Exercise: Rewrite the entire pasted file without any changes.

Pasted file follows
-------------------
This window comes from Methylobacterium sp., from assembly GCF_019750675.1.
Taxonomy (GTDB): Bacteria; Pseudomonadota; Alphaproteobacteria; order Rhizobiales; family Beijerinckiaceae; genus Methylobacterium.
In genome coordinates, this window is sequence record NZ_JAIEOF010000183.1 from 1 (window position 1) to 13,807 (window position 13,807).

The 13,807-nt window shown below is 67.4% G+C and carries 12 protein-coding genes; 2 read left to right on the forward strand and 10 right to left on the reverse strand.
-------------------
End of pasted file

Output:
This window comes from Methylobacterium sp., from assembly GCF_019750675.1.
Taxonomy (GTDB): Bacteria; Pseudomonadota; Alphaproteobacteria; order Rhizobiales; family Beijerinckiaceae; genus Methylobacterium.
In genome coordinates, this window is sequence record NZ_JAIEOF010000183.1 from 1 (window position 1) to 13,807 (window position 13,807).

The 13,807-nt window shown below is 67.4% G+C and carries 12 protein-coding genes; 2 read left to right on the forward strand and 10 right to left on the reverse strand.